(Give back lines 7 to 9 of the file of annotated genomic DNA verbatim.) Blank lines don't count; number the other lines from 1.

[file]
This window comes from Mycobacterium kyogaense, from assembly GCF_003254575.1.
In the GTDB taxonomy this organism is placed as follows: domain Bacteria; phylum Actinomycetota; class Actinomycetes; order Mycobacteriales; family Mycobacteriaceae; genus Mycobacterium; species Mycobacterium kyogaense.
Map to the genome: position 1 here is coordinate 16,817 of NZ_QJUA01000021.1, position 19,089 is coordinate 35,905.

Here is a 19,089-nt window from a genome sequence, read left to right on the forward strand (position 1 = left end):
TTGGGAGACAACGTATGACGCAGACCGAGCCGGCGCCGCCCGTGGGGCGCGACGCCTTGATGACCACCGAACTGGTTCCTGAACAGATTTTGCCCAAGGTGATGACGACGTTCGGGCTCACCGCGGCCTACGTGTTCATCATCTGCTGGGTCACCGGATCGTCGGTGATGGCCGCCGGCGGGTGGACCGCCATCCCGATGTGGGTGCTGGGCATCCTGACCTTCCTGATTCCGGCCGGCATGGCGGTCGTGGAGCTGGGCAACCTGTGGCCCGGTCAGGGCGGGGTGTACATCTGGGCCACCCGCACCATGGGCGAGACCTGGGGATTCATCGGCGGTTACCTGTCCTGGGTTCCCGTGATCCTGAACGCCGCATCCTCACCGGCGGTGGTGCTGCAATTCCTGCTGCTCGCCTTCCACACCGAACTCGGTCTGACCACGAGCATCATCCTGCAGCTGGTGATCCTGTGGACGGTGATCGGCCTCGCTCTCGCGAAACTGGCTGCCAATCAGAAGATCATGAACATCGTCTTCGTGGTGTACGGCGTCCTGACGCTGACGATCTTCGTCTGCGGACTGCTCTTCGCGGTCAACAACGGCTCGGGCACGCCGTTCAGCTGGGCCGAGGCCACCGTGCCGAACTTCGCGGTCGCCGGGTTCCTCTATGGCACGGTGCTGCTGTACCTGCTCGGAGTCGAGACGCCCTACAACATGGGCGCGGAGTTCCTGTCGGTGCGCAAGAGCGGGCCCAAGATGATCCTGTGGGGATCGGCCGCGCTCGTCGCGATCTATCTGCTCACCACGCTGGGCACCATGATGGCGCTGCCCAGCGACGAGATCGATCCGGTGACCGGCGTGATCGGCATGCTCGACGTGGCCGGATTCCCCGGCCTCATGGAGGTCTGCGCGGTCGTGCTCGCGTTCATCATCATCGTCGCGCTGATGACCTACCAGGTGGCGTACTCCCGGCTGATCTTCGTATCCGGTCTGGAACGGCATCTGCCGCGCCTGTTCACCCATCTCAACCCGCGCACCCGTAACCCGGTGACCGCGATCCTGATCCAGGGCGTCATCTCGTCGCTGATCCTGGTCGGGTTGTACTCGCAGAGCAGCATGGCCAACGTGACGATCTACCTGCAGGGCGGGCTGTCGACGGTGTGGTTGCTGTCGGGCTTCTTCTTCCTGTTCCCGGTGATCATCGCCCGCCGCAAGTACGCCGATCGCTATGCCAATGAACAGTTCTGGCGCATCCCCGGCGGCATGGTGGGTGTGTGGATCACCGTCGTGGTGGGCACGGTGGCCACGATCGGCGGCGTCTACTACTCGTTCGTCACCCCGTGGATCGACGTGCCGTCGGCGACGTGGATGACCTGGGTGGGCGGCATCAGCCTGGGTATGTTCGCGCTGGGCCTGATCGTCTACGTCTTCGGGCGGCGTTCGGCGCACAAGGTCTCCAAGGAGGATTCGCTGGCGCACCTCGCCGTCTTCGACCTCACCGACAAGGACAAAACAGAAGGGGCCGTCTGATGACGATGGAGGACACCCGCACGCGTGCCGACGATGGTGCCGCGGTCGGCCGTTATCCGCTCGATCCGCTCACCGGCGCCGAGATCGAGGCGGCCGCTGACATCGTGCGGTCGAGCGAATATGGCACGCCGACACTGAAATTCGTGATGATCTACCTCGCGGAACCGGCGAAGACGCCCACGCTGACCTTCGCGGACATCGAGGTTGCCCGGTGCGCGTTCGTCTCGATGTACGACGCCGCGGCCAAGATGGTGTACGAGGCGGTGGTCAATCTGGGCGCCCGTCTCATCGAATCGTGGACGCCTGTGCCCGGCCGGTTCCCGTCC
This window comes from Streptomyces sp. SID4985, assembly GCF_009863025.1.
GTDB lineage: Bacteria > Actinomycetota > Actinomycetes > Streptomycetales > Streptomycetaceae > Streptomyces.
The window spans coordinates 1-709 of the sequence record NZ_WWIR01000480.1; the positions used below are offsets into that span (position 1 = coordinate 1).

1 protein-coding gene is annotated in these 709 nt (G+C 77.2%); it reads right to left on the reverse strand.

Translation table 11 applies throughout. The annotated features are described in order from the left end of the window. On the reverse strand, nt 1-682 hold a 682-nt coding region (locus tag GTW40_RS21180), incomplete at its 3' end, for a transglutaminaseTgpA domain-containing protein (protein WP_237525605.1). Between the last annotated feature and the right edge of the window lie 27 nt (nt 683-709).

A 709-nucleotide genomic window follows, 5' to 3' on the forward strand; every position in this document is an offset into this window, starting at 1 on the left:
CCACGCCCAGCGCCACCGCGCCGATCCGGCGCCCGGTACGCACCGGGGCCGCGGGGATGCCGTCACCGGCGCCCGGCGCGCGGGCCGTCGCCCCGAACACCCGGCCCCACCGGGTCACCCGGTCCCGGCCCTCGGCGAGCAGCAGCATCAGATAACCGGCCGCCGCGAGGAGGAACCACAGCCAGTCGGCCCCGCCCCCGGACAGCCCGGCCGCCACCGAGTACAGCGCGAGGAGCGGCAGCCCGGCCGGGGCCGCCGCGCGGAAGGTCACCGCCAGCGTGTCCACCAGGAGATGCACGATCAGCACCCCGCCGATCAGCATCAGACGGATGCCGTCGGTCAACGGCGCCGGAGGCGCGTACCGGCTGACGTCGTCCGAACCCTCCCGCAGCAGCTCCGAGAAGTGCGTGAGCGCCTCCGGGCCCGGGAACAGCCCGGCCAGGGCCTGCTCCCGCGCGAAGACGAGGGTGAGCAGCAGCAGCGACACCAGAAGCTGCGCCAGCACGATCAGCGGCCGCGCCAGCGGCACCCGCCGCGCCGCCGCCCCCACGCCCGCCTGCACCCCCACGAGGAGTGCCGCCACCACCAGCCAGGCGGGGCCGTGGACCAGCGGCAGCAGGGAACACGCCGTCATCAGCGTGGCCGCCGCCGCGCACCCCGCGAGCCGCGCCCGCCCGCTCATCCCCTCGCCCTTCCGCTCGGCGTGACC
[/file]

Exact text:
GTDB lineage: Bacteria > Actinomycetota > Actinomycetes > Streptomycetales > Streptomycetaceae > Streptomyces.
The window spans coordinates 1-709 of the sequence record NZ_WWIR01000480.1; the positions used below are offsets into that span (position 1 = coordinate 1).

1 protein-coding gene is annotated in these 709 nt (G+C 77.2%); it reads right to left on the reverse strand.